Sami Zayn has opened up about the chant he never wants to hear from fans, even if they think he deserves it.
Picture the scene. A long-serving Superstar finally climbs to the top of the WWE mountain and once the initial cheers die down, chants of “You deserve it” echo around the arena. That might sound like a heart-warming image, but not if you’re Sami Zayn.
During an appearance on Oral Sessions with Renee Paquette, Zayn explained his dislike for the chant which has become a staple of wrestling shows far and wide. Zayn said that it’s not a matter of deserving anything as everyone works hard, it’s more down to people getting lucky. The former Intercontinental Champion added that when he wins the WWE Championship he’d rather hear “You got lucky” chants instead.
“My favourite chant in wrestling, the ‘you deserve it.’ And I’m like ‘do you? Do you deserve anything?’” Zayn said. “What about believing that chant? You know what? ‘I worked hard and I do deserve it.’ No, I don’t think so. Everyone works hard, with a few exceptions. The biggest source of, what’s the word I’m looking for, malcontent? The thing that leaves me in a state of unease is how amazing my life is and the juxtaposition with how awful life is for so many other people and the sorrow I feel for other people and how I have it so good. It’s not because I deserve it. That’s the point. I don’t deserve it any more than the next person. I don’t.
“I believe it’s just mainly luck. Yeah, yeah, yeah, I worked hard. Whatever. Everybody works hard. And you know what, I’m really great at wrestling. I’m really really good. Not everybody is this good. But a lot of people work hard at a lot of things and don’t get the breaks, and I got breaks. And it’s time to acknowledge that. Don’t ever chant ‘You deserve it’ at me. I don’t want to hear it. I would much rather ‘you got lucky! You got lucky!’ That would be more accurate. That’s a good chant. When I win the WWE Championship, that’s what I want. ‘You got super lucky!’ Not the best chant in the world, but you make it work, people. You make it work. That’s the truth. Hard work, sure, whatever.”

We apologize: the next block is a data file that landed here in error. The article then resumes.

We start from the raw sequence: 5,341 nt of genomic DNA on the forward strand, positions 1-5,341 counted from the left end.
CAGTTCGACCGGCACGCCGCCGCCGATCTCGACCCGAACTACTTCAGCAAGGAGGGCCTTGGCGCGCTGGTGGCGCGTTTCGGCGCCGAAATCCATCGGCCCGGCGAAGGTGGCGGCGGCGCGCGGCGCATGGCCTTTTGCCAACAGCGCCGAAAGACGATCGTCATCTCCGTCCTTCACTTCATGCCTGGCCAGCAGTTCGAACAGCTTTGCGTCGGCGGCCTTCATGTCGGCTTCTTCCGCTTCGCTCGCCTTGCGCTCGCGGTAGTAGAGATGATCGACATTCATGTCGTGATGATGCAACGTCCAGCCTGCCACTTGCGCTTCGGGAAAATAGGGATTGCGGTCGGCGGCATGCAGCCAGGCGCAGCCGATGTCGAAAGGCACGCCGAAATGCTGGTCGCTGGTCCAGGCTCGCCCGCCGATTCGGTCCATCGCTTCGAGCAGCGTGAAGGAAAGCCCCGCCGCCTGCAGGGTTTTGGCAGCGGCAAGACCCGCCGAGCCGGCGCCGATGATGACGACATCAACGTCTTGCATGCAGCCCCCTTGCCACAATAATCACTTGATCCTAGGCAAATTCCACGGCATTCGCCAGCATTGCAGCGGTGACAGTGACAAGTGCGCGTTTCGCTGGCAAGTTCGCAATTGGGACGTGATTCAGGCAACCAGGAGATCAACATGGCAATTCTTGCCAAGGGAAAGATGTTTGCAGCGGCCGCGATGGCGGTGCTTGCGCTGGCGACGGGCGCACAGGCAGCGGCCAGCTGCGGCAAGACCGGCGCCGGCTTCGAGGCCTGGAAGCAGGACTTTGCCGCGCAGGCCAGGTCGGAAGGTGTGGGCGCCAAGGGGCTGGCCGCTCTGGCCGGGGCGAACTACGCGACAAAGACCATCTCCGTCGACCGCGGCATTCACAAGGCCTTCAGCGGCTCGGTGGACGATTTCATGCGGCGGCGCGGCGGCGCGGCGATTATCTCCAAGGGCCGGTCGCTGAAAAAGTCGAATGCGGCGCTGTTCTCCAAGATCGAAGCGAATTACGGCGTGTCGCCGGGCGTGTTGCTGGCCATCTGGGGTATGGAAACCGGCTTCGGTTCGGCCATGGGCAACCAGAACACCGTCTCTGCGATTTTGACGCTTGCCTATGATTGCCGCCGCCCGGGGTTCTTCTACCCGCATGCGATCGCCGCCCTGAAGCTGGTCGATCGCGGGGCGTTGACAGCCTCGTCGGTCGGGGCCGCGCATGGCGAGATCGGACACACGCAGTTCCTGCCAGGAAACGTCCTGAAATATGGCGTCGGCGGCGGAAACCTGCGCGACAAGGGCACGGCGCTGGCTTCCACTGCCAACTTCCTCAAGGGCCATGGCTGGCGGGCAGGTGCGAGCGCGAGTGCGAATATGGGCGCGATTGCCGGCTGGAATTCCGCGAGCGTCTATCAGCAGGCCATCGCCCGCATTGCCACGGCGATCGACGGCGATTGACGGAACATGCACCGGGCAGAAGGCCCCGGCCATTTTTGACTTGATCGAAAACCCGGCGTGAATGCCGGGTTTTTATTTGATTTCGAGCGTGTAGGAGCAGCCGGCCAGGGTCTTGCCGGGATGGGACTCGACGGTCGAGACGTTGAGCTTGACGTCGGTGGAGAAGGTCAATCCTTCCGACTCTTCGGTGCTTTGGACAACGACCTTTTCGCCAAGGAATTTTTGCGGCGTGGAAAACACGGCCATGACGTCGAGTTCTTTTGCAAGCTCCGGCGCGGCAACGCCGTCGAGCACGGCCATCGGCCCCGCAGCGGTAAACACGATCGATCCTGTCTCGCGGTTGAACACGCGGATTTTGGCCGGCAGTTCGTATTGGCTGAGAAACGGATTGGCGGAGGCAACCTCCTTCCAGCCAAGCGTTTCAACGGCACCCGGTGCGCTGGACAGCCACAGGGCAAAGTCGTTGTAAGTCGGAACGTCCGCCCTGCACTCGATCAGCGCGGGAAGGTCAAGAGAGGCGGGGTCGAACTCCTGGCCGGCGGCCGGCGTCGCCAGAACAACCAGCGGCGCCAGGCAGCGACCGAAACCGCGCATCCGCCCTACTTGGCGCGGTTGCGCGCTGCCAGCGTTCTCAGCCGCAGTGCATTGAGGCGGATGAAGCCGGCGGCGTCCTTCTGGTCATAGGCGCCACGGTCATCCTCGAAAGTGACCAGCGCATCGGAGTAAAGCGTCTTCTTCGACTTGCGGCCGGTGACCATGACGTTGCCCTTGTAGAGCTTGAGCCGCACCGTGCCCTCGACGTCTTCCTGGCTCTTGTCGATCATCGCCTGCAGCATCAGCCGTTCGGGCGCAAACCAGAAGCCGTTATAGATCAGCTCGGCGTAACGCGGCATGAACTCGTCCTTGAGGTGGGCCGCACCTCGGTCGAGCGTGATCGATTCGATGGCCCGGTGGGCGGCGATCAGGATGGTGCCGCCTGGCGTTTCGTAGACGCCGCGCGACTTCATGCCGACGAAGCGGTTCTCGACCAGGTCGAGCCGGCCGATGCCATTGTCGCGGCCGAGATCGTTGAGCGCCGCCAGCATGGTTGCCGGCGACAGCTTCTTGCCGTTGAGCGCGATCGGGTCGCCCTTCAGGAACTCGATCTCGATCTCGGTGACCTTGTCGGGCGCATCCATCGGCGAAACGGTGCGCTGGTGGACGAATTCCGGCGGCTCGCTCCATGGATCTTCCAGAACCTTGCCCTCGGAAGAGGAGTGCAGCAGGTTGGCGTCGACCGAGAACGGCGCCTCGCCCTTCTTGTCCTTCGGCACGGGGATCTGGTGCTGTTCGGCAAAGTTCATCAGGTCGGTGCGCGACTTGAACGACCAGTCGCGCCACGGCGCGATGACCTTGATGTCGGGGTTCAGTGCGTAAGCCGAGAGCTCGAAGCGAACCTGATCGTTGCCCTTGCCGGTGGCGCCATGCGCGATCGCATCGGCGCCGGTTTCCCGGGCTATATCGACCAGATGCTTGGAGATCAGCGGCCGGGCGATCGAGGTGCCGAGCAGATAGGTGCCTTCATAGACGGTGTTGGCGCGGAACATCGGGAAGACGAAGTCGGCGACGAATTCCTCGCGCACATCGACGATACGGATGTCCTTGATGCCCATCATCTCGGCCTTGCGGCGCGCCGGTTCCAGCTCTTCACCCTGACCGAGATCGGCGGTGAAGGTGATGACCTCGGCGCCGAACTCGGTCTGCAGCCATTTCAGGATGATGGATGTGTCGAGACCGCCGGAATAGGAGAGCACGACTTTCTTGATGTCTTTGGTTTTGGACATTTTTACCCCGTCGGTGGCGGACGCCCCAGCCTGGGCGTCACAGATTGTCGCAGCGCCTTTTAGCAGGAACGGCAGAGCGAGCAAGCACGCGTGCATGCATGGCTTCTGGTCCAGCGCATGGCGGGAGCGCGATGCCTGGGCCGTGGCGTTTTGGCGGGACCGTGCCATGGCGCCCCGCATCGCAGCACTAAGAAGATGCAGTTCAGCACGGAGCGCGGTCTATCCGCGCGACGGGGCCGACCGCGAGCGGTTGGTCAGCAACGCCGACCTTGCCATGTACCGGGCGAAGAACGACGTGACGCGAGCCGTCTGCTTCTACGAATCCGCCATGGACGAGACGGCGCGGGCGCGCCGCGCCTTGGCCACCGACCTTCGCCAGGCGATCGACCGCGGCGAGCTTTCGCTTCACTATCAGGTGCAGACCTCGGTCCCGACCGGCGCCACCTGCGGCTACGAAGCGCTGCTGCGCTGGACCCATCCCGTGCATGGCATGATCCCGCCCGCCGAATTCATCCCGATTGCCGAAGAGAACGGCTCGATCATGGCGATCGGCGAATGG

Later on in the conversation, Zayn discussed what it takes to be successful in pro wrestling. Using Roman Reigns as an example, Zayn said that while the individual has to be talented, it takes a team effort to get that person to the top of the industry.
“The individual effort vs. the collective effort,” Zayn said. “You take someone like Roman Reigns, who’s a great example. Roman, no one’s going to say he’s not good, he’s awesome clearly. However, think of how many people it took to get him there. And so that’s the amazing thing about wrestling that I think about all the time, is the dynamic and the duality between the individual and the collective. Because the very individual mindset of like ‘I’ve got to get over, I’m the best, I have to believe I’m the best.’ A little bit of that is WWE conditioning or whatever, like ‘you’ve got to think like you’re the man if you want to be in the top spot.’ It’s all through a lens of sort of dominance, which I won’t even touch all that.”
Zayn closed by surmising that to an extent it doesn’t matter how good a performer may be, they still need someone to work with to progress.
“My point is while we’re talking ‘us, us, us’, you’re relying on the person next to you to get you there. You can be the best, you can cut the best promo in the world. Who are you going to cut a promo on if no one is there to work with you? We need one another to get ahead on an individual level. Just understanding that dynamic I think is important. And again, it’s one of those things that’s reflected in society and in ourselves, but also you see it in the wrestling business. When we talk about ‘that guy’s the best and that guy’s the best’, you have to understand the totality of the picture. That’s all I’m getting at.”
After a lengthy feud with long-time rival Kevin Owens, Sami Zayn fell into the clutches of a returning Finn Balor on a recent episode of SmackDown. As he was in the ring addressing fans, Zayn was shockingly interrupted by Balor who quickly left him laying.
H/t to Wrestling Inc for the transcription.